Regarding the preventive/therapeutic measures to adopt in the presence of an athlete with IVG, maintenance adequate hydration during exercise is crucial, often sufficient for the remission of symptoms. Exercising under higher temperatures without adequate hydration can increase the gradient secondary to left ventricle cavity obliteration. Among the pharmacological therapy, the evidence indicates a significant effectiveness of beta-blocker therapy, both in the remission of symptoms and in the remission/disappearance of IVG.1,9

The small published data and the short follow-up of athletes with IVG did not permit definite conclusions regarding the prognostic impact, but there are not described fatal clinical events in athletes with IVG without structural cardiac changes. In this setting there are not specific recommendations relatively to competitive sport in athletes with IVG.10,11 In general, if an athlete is still symptomatic despite the stressed preventive/therapeutic measures, it is not advised to maintain sportive practice, especially with the intensity of exercise that precipitates the symptoms, and this should be regularly evaluated during follow-up.

Shortly, in the presence of an athlete with exercise-induced symptoms, IVG should be taken in consideration. The exclusion of potential pathologies associated to an increased risk for sudden cardiac death is fundamental in the reproduction of symptoms, in which exercise stress echocardiogram plays an important role. IVG remains poorly clarified and some questions unanswered:

  • - Which is the etiology/pathophysiology of IVG (physiologic versus pathologic)?
  • - Which is the clinical impact at long-term of IVG?
  • - Which should be the recommendations regarding the eligibility for competitive sport of athletes with IVG?
  • - Which should be the surveillance/follow-up of athletes with IVG?

Footnotes

Author contributions

Conception and design of the research: Dores H, Mendes L; Acquisition of data: Dores H, Mendes L, Ferreira A; Writing of the manuscript: Dores H; Critical revision of the manuscript for intellectual content: Dores H, Mendes L, Ferreira A, Santos JF.

Potential Conflict of Interest

No potential conflict of interest relevant to this article was reported.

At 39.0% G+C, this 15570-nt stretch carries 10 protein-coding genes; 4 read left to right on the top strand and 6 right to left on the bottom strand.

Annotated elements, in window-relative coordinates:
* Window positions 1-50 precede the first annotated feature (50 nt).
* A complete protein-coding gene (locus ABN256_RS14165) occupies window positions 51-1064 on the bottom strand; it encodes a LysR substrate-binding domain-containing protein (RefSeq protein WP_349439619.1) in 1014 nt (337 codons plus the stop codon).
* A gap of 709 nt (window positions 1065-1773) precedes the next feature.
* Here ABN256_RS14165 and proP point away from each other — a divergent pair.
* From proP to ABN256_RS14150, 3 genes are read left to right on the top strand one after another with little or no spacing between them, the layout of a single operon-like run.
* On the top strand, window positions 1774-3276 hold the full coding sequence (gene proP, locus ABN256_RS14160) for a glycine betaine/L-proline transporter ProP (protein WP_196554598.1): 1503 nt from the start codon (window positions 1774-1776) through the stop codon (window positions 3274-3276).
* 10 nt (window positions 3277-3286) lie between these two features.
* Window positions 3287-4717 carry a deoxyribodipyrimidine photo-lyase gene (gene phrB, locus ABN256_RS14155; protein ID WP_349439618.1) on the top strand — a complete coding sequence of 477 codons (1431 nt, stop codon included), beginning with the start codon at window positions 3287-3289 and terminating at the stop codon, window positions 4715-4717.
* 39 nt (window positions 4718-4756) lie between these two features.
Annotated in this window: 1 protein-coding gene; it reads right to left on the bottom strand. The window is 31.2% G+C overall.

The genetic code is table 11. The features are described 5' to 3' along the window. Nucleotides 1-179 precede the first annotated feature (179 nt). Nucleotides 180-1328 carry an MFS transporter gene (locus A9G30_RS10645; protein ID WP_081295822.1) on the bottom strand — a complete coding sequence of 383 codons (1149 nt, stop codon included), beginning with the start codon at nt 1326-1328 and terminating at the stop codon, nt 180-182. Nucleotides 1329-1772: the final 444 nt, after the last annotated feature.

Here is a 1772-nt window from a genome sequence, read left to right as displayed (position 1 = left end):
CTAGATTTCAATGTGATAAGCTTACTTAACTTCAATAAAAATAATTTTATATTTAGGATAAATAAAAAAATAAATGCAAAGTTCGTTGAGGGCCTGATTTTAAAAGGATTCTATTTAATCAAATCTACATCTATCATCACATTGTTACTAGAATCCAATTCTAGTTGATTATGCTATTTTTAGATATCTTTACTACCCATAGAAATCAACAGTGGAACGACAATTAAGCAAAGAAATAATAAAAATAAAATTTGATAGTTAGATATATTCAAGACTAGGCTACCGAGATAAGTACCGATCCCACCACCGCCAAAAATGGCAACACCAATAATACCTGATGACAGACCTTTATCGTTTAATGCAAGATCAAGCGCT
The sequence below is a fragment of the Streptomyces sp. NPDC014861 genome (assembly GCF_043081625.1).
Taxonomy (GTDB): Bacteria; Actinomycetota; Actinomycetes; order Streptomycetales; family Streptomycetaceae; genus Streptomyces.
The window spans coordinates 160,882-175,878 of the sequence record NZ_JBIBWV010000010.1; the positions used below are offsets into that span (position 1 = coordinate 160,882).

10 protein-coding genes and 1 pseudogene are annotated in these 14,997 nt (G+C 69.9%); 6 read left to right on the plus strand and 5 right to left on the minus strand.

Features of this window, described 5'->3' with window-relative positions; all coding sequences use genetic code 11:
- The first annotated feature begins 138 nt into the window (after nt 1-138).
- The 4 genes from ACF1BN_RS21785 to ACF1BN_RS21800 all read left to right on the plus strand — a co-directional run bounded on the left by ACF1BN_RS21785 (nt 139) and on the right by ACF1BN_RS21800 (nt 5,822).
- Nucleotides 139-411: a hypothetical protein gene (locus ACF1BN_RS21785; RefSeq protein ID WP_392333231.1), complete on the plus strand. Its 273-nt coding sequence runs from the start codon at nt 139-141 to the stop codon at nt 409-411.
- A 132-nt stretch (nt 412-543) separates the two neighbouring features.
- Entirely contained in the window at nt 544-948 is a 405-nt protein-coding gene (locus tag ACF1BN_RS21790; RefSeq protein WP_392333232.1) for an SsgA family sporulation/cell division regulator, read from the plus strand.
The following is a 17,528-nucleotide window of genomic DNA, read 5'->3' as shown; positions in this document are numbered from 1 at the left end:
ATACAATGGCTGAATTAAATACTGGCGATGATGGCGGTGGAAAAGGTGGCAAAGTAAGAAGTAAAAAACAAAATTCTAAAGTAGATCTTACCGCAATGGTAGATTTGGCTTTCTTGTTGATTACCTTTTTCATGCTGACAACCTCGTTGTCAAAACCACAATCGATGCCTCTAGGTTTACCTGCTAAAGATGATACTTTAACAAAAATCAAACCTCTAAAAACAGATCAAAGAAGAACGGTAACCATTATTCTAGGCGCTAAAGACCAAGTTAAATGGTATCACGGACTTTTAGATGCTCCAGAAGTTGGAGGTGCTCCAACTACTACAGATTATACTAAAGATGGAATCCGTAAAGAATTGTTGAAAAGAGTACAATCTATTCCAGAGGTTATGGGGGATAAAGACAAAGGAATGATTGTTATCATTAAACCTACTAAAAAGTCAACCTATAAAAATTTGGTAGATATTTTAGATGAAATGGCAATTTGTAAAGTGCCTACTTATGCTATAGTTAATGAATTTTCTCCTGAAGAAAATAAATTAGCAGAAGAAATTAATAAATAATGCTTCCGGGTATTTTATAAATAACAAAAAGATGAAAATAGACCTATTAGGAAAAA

Sources of Funding

There were no external funding sources for this study.

Study Association

This study is not associated with any thesis or dissertation work.

References

1. Cotrim C, Lopes LR, Almeida AR, Miranda R, Almeida AG, Cotrim H, et al. Efficacy of beta-blocker therapy in symptomatic athletes with exercise-induced intra-ventricular gradients. Cardiovasc Ultrasound. 2010;8:38–38. [PMC free article] [PubMed]
2. Lopes A, Cotrim C, Martins JD, Pinto F. Exercise-induced intraventricular obstruction in a child with near syncope and chest pain during exercise. Pediatr Cardiol. 2011;32(7):1032–1035. [PubMed]
3. Yotti R. What is the relevance of an intraventricular ejection pressure gradient induced by exercise? Rev Esp Cardiol. 2004;57(12):1139–1142. [PubMed]
4. Murgo JP, Alter BR, Dorethy JF, Altobelli SA, Craig WE, McGranahan GM Jr. The effects of intraventricular gradients on left ventricular ejection dynamics. Eur Heart J. 1983;4(Suppl F):23–38. [PubMed]
5. Zywica K, Jenni R, Pellikka PA, Faeh-Gunz A, Seifert B, Attenhofer Jost CH. Dynamic left ventricular outflow tract obstruction evoked by exercise echocardiography: prevalence and predictive factors in a prospective study. Eur J Echocardiogr. 2008;9(5):665–671. [PubMed]
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8. Sicari R, Nihoyannopoulos P, Evangelista A, Kasprzak J, Lancellotti P, Poldermans D, et al. Stress echocardiography expert consensus statement: European Association of Echocardiography (EAE) (a registered branch of the ESC) Eur J Echocardiogr. 2008;9(4):415–437. [PubMed]
9. Cotrim C, Lopes LR, Almeida AR, Miranda R, Almeida AG, Cotrim H, et al. Efficacy of beta-blocker therapy in symptomatic athletes with exercise-induced intra-ventricular gradients. Cardiovasc Ultrasound. 2010;8:38–38. [PMC free article] [PubMed]
10. Pelliccia A, Fagard R, Bjørnstad HH, Anastassakis A, Arbustini E, Assanelli D, et al. Study Group of Sports Cardiology of the Working Group of Cardiac Rehabilitation and Exercise Physiology. Working Group of Myocardial and Pericardial Diseases of the European Society of Cardiology Recommendations for competitive sports participation in athletes with cardiovascular disease. A consensus document from the Study Group of Sports Cardiology of the Working Group of Cardiac Rehabilitation and Exercise Physiology and the Working Group of Myocardial and Pericardial Diseases of the European Society of Cardiology. Eur Heart J. 2005;26(14):1422–1445. [PubMed]
11. Maron B, Zipes DP. Introduction: eligibility recommendations for competitive athletes with cardiovascular abnormalities - general considerations. J Am Coll Cardiol. 2005;45(8):1318–1321. [PubMed]